• Emergency numbers are, for fire/rescue (18), police (17), and medical emergencies (15). If you have any concerns it may be a good idea to programme them into your mobile phone before arrival  There is also a European Union-wide emergency number, 112, that will connect you with an operator who speaks both English and the language of the country you are in.
  • Unless you have a specific need for a car – for example, mobility/disability problems, renting in a remote rural location, or planning on touring the back-country –  it is generally a mistake to rent a car in Nice for local travel.  Parking a car anywhere in Nice is notoriously difficult, and equally so in many surrounding areas. People park everywhere, between trees, poles and on sidewalks. They routinely bump each other in order to get in and out of tight spaces. Traffic and parking tickets are doled out like sweets. The French Riviera has some of the worst traffic and one of the highest traffic accident rates in France, and the toxic mix of French car driving enthusiasm with many powerful motorcycles and youths on small scooters makes holiday motoring often an unrewarding experience.
  • In a sidewalk café, put one purse strap under the leg of your chair, and don’t set your wallet or phone on the table or it could get whisked away in a blink of an eye.
  • Beach grabs are on the rise: if you go for a dip, don’t leave your stuff unattended, and if you are sunbathing, better to use your purse for a pillow rather than have it just lying there, waiting to be plucked.  Better yet, don’t take anything to the beach that would be a heartbreak if stolen.
  • If you rent a villa, be alert and ensure the windows and doors are kept locked, especially at night.
  • There are news reports of robbers posing as fake Police, using a blue flashing light on their car, pulling over drivers to then demand wallets, mobile phones, and other valuables. These thefts are occurring on motorways at night. Something to be careful of if you’re driving.
  • Street robbers can use violence against their victims, with some even being killed as a result. Be cautious of gangs on the street corners (especially in Marseille and Nice) who are on the lookout for potential victims. If you are being robbed, give the robbers what they ask for. Nothing is worth losing your life.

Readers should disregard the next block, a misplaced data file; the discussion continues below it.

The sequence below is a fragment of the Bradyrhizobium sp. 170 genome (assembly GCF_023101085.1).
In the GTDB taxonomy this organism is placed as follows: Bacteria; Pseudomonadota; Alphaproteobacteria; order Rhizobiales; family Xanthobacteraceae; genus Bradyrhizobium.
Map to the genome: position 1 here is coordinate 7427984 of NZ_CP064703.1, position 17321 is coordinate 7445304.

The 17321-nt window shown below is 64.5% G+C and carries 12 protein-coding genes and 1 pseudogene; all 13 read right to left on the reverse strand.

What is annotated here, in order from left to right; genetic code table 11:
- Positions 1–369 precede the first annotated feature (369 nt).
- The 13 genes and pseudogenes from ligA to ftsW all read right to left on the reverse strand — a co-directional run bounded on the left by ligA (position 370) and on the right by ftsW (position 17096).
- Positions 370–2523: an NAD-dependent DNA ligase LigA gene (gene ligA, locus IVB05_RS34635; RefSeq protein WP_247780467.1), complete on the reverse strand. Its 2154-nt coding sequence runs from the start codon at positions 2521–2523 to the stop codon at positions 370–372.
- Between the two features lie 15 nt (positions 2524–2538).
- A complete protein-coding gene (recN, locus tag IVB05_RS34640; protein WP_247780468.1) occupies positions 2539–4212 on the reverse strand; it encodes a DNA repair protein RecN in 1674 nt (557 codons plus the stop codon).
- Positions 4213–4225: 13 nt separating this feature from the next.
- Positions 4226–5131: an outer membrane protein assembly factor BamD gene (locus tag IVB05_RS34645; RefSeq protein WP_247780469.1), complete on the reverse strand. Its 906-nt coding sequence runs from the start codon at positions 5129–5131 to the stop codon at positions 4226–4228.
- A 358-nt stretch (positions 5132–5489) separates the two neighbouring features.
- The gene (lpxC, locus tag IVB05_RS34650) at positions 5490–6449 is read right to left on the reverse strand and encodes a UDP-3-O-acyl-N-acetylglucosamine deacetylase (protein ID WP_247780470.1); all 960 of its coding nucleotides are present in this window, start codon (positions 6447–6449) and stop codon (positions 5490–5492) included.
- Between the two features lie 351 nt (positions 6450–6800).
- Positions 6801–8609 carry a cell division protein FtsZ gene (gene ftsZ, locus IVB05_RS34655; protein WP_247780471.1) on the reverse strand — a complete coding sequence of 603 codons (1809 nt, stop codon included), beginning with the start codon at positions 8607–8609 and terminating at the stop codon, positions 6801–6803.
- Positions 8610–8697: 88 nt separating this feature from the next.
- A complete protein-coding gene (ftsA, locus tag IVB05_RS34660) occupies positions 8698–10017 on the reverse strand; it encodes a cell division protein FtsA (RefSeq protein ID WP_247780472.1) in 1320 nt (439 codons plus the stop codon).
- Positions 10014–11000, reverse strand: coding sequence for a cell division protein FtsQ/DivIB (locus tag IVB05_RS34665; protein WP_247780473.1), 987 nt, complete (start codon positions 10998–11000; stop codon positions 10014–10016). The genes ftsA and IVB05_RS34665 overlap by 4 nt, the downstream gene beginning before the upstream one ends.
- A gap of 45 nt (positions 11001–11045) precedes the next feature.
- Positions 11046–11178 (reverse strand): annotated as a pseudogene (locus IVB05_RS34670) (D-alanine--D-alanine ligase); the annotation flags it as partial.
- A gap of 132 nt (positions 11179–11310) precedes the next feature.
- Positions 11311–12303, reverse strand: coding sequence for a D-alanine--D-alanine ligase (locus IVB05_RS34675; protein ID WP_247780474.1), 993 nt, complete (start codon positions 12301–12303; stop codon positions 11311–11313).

All this advice is not intended to scare you off the South of France, but by noting it, you should enjoy a more stress-free holiday, and a less stressful one in the event of unexpected problems.

The key to having an incident free stay on the French Riviera is to stay relaxed but remain vigilant. Pay atenton to crime reports in the area and where possible, seek local advice from a trusted source. Always be aware of the locaton of your valuables whether it’s your passport, wallet, designer handbag or expensive watch. Remain in well-populated areas and don’t stray of the beaten track, especially at night. Most importantly, always put yourself in the mind of the criminal and ask yourself whether you’re presentng an easy target. If you are,
then do something about it.

The crimes highlighted above are certainly not exclusive to the French Riviera. Most of these crimes happen in many of the world’s major cites on a daily basis. Remaining vigilant and applying a litle common sense is usually all that’s needed to ensure that your stay is memorable for the right reasons.

Further analysis: By city

Here is a detailed crime analysis of the most dangerous locations, broken down by city:

  • Marseille: Crime rates are over 5 times higher than any other city in France, especially the murder rate.
  • Corsica: The highest murder rate in Western Europe.
  • Nice: Rife with pickpocketers and petty theives.

The Safest Area: monaco

The safest city on the French Riviera (and perhaps in the world) is Monaco. With nation-wide video surveillance, three police stations, and one police officer per 100 residents, Monaco has safety standards so strict that it is known as the safest square mile in the world.

The 519 police officers, who must go through a two-year intensive training program. They don’t mess around: the rules are extremely strict and the court system in Monaco almost always pronounces maximum sentences. So behave yourself!

the main police station, in port Hercule(the Condamine), Monaco

Monaco has a system of 24-hour video surveillance spanning the entire surface area of the Principality, including the majority of residential building lobbies, a transmitting system worthy of the best armies in the world, the possibility of blocking all access in and out of the Principality in several minutes. And we mustn’t forget the surveillance teams inside of the Casino and in all of the gambling establishments and hotels.

This works well for residents and tourists, as you won’t need to worry about your diamond bracelet or designer bag being stolen, or your child going missing. If your child wanders off, the police will be able to track him/her with facial-recognition video tracking and find your child in a matter of minutes.